Initialize data structures to share information between the threads. We will use the main thread to host our Flask application and to receive the callback responses. We will use a separate thread to send the files to the Konfuzio Server. So, we will use the callback_data_dict to store the callback responses. The data_lock will be used to synchronize access to the callback_data_dict between the two threads, so that we can safely access it from both threads.

callback_data_dict = {}
data_lock = threading.Lock()

Now we can create the callback function that will receive the callback responses from the Konfuzio server. We store the callback response in the callback_data_dict and set the callback_received event to notify the thread which is sending the files that the callback response has been received and that the files can be updated with the new OCR information.

@app.route('/', methods=['POST'])
def callback():
    data = request.json
    file_name = data.get('data_file_name')
    with data_lock:
        if file_name is not None and file_name in callback_data_dict:
            callback_data_dict[file_name]['callback_data'] = data
    return '', 200

Next, create the function that will send the files to the Konfuzio Server. We create a Document object for each file and set the sync parameter to False to indicate that we want to upload the files asynchronously. We also set the callback_url parameter to the callback URL we created earlier.

We then start a thread for each Document to wait for the callback response to be received. Once the callback response for a Document has been received, we can update it with the OCR information.

def update_file(document, file_name):
    print(f'Waiting for callback for {document}')
    print(f'Received callback for {document}')
    assert document.ocr_ready

    print(f'Updated {document} information with OCR results')

def send_files(file_names):
    for file_name in file_names:
        with data_lock:
            callback_data_dict[file_name] = {'callback_received': threading.Event(), 'callback_data': None, 'document': None}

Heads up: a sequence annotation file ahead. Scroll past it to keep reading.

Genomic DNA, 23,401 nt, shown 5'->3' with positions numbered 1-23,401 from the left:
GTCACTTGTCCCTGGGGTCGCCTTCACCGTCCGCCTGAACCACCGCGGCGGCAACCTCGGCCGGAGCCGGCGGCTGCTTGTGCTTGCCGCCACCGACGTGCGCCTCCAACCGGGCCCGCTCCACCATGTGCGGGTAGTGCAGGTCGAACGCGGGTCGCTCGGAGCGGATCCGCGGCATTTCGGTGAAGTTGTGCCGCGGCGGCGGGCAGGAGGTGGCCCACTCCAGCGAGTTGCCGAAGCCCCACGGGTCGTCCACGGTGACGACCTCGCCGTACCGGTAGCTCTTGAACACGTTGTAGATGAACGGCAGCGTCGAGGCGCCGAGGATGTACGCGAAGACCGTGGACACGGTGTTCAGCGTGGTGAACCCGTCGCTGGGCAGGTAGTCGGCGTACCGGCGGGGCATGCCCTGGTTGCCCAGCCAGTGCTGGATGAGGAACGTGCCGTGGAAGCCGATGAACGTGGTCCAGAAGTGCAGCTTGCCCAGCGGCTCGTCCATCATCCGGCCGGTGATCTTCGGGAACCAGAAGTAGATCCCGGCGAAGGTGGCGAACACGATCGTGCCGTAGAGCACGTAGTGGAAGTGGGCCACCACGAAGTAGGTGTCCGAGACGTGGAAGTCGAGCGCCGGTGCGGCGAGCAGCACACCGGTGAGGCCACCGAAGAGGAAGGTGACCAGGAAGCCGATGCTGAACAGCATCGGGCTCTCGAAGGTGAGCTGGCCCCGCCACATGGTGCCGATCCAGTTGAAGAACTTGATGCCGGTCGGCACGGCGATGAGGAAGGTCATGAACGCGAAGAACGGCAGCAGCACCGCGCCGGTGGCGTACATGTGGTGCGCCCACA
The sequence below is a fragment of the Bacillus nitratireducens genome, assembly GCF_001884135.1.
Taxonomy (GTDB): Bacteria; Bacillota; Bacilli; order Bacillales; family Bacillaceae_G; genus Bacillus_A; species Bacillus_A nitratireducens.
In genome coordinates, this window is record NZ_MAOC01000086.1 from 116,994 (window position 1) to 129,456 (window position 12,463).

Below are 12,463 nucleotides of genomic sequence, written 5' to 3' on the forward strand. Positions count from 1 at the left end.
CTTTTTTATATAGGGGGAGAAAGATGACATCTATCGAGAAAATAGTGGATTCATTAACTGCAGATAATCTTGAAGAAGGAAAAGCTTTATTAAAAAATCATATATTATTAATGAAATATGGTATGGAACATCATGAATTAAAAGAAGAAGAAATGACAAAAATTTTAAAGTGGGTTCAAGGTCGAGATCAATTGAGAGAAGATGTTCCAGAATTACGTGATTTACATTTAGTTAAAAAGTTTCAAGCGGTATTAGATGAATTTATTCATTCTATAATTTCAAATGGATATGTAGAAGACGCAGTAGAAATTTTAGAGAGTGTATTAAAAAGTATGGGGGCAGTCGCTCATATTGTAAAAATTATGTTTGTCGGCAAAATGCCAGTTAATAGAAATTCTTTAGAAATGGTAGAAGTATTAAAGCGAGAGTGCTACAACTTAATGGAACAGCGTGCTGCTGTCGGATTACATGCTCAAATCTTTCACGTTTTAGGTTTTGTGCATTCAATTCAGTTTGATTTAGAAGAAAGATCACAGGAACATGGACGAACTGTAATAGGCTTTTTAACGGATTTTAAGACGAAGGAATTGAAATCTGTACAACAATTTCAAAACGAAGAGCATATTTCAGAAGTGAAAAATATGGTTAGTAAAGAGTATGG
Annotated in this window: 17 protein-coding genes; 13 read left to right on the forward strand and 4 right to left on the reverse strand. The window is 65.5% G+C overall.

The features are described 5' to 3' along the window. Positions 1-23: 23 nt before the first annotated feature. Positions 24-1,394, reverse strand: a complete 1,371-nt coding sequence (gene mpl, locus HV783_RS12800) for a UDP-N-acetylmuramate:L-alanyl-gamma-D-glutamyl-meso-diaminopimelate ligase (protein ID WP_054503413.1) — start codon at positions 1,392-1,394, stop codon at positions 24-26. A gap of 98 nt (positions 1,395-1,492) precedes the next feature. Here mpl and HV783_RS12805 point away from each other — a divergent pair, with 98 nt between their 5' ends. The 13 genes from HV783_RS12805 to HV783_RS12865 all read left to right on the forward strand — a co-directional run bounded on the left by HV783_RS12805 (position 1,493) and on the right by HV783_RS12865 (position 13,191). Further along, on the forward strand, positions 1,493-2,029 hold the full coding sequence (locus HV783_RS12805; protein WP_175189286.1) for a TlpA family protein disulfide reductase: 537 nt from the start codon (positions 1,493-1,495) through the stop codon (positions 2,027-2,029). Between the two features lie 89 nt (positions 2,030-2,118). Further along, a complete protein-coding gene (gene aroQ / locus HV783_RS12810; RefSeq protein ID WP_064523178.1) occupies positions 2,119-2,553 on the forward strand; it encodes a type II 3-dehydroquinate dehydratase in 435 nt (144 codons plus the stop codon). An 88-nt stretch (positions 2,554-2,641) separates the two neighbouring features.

print(f'Sending {file_name} to Konfuzio servers...')
        document = Document.from_file(file_name, project=project, sync=False, callback_url=callback_url)
        with data_lock:
            callback_data_dict[file_name]['document'] = document

    for file_name in callback_data_dict:
        threading.Thread(target=update_file, args=(callback_data_dict[file_name]['document'], file_name,)).start()

Finally, we can start the Flask application and send the files. Add the path to all the files you want to upload.

if __name__=='__main__':
    thread = threading.Thread(target=lambda: run_simple("", 5000, app))
    file_names = ['LIST.pdf', 'OF.jpg', 'FILES.tiff']
    threading.Thread(target=send_files, args=(file_names,)).start()


In this tutorial, we explored a powerful method for efficiently uploading a large number of files to Konfuzio using asynchronous mode and a webhook callback URL. By leveraging the Document.from_file method and ngrok for exposing a local server, we’ve enabled simultaneous file uploads without the need to wait for backend processing. Additionally, the implementation of a callback function ensures real-time notifications, allowing for timely access to results.

By following this tutorial, you’ve gained valuable insights into the seamless integration of Konfuzio with ngrok, optimizing your workflow for Document processing tasks. This approach not only enhances efficiency but also provides a foundation for building robust, automated solutions for Document management and analysis.